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PUBLIC RELEASE DATE:
17-Jun-2014

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Contact: Jenny Gimpel
jenny.gimpel@kcl.ac.uk
020-784-84334
King's College London

Kidney problems may prevent heart attack patients from receiving life-saving care

Heart attack patients with kidney problems may not be getting the full treatment they need, according to a new study led by King's College London. The study found that patients admitted to hospital with chest pains and poorly functioning kidneys are less likely to be given an angiogram and early invasive treatment, which might increase their chance of surviving a heart attack.

People admitted to hospital with a suspected heart attack are normally offered early angiography or X-ray of their heart a procedure recommended in UK, European and US healthcare guidelines regardless of kidney function. Without angiograms, doctors cannot perform an angioplasty to widen the arteries or coronary artery bypass grafting.

The King's-led study examined data from the Myocardial Ischaemia National Audit Project (MINAP) on patients admitted to English or Welsh hospitals between 2008 and 2010 with a suspected partial heart attack. Of the 35,000 people admitted to hospital, 44% had impaired kidney function.

The study, published in the journal PLOS ONE, found that patients with poorly functioning kidneys were much less likely to undergo angiography than those with normal kidney function. The worse a patient's degree of kidney impairment on admission, the less likely they were to have an angiogram and the more likely they were to be dead within a year.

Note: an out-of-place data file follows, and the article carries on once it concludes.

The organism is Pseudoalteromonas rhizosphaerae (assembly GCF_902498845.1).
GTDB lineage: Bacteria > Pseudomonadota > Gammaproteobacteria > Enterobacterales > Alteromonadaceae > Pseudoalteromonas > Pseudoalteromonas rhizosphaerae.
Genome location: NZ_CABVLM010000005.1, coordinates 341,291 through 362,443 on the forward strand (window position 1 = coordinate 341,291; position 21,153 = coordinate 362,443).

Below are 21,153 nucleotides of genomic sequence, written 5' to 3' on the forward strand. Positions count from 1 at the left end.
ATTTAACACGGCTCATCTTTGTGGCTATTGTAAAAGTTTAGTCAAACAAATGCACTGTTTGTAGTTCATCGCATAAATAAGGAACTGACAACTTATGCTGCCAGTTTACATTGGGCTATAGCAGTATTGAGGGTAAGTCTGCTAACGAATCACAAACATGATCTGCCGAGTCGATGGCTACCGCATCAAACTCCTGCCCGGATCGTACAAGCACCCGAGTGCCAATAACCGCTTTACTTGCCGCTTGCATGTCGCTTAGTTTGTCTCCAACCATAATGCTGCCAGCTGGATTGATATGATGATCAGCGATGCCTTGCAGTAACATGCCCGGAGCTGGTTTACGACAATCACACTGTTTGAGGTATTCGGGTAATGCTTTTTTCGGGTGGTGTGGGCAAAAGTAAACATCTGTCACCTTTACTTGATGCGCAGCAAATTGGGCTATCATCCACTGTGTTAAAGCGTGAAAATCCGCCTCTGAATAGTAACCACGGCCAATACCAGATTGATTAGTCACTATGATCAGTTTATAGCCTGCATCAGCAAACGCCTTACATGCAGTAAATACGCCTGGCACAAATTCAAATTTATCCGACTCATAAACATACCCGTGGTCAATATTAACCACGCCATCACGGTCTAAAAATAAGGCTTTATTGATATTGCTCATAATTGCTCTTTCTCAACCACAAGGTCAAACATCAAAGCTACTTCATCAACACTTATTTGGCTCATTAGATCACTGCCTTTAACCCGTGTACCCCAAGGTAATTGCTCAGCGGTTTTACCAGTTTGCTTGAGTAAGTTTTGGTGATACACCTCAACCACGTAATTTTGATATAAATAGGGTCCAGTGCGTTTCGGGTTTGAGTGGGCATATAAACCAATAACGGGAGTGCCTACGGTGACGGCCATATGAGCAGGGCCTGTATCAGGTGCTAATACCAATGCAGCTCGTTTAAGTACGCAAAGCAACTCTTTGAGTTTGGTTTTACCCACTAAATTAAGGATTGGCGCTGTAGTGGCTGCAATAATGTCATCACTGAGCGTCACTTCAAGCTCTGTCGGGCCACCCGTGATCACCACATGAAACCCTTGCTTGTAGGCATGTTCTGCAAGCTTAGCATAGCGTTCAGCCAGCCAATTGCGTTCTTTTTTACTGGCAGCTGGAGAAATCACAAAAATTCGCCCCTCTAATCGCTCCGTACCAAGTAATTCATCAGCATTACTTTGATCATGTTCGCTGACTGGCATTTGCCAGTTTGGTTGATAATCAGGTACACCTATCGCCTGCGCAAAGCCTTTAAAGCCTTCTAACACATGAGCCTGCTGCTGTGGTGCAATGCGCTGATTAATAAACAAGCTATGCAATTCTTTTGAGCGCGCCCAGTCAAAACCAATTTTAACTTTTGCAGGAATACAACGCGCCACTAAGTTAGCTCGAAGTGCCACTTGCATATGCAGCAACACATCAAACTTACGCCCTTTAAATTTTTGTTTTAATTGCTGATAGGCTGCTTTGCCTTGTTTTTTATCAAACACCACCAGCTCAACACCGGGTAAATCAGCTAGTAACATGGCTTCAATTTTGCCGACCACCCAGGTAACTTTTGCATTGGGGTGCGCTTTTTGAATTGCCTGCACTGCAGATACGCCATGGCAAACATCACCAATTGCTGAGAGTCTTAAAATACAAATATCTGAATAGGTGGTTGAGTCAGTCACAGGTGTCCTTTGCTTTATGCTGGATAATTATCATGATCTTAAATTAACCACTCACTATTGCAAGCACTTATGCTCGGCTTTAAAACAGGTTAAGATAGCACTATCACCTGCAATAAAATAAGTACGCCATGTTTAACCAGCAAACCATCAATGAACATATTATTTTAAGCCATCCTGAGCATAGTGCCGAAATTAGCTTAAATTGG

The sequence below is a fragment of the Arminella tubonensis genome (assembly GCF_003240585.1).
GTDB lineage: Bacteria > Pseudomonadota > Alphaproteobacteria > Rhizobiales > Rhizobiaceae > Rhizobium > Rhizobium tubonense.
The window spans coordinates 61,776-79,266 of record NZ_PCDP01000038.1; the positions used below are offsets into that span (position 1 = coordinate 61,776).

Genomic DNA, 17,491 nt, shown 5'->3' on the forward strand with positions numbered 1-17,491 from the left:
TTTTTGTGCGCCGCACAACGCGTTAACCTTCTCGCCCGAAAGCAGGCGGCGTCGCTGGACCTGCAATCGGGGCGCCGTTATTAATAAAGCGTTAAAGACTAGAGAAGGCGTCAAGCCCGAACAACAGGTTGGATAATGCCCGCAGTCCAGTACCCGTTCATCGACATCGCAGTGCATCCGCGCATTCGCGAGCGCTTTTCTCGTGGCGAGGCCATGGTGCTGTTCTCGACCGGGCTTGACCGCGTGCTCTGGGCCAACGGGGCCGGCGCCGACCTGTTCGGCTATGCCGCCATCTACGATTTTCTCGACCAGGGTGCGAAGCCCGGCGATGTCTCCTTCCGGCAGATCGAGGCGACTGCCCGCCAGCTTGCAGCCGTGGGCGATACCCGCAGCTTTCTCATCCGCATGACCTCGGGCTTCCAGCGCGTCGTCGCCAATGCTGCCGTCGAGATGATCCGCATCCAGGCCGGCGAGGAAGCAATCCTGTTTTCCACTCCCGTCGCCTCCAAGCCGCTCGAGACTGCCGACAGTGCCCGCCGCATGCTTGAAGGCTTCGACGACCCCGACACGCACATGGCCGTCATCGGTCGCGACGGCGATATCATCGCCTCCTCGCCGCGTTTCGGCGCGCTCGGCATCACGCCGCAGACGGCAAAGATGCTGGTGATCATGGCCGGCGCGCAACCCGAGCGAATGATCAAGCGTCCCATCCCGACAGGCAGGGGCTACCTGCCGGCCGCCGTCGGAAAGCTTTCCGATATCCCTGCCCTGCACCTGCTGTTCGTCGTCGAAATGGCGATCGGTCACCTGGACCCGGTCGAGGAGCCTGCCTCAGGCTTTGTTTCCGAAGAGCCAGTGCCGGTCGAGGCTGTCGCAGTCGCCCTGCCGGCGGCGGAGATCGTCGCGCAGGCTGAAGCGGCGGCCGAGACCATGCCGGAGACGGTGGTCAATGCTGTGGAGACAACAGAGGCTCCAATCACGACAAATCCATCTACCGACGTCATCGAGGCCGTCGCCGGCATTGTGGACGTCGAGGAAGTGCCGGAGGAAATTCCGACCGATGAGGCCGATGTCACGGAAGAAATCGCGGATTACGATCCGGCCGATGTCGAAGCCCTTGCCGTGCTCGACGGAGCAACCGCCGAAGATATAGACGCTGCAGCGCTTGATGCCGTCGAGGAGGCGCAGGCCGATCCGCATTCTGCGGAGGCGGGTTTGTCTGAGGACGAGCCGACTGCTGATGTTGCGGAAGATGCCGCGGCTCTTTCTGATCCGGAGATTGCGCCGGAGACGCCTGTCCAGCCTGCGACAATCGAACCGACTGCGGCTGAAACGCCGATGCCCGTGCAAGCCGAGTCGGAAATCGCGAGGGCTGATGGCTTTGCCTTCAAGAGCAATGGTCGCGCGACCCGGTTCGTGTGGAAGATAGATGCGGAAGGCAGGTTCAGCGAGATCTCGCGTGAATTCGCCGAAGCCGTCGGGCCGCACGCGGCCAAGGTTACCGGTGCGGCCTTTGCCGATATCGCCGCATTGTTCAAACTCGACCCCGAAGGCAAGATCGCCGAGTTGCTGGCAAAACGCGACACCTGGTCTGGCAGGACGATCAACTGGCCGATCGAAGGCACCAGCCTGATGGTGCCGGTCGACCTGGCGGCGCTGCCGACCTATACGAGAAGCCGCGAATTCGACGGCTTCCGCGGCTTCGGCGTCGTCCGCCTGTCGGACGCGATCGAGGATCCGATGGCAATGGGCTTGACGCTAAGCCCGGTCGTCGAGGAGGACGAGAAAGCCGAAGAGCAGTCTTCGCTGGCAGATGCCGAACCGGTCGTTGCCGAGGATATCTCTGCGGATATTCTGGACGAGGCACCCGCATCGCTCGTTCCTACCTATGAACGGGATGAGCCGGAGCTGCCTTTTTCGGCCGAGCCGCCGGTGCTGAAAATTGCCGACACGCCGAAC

Patients with kidney disease have traditionally been excluded from trials that study the impact of early treatments post-heart attack, and so there is not yet sufficient evidence to determine whether they would benefit from early treatment in the same way that patients with normal kidney function do. However, in the PLOS ONE study, of the patients with moderate kidney dysfunction who were given an angiogram, half then underwent revascularisation or artery repair with a similar survival rate to patients with normal kidney function.

Dr Claire Sharpe, Clinical Senior Lecturer in Renal Sciences at King's College London, says: "We know that early, invasive treatment reduces the death rate within the first year following a heart attack. However, we don't have enough evidence to say whether this applies equally to patients with kidney problems. More studies are needed to determine how best to manage patients with kidney disease following a heart attack.

"Nevertheless, our study found that a considerable number of heart attack patients are not being cared for according to recommended guidelines. Doctors may be worried about the risk of bleeding complications or injury to the kidney if these patients undergo angiography, but recent studies suggest these risks may be overstated. Kidney transplant patients who have angiography do not show any accelerated decline in their renal function, and clinicians can ensure their patients are adequately hydrated to reduce the risk of injury to their kidneys."

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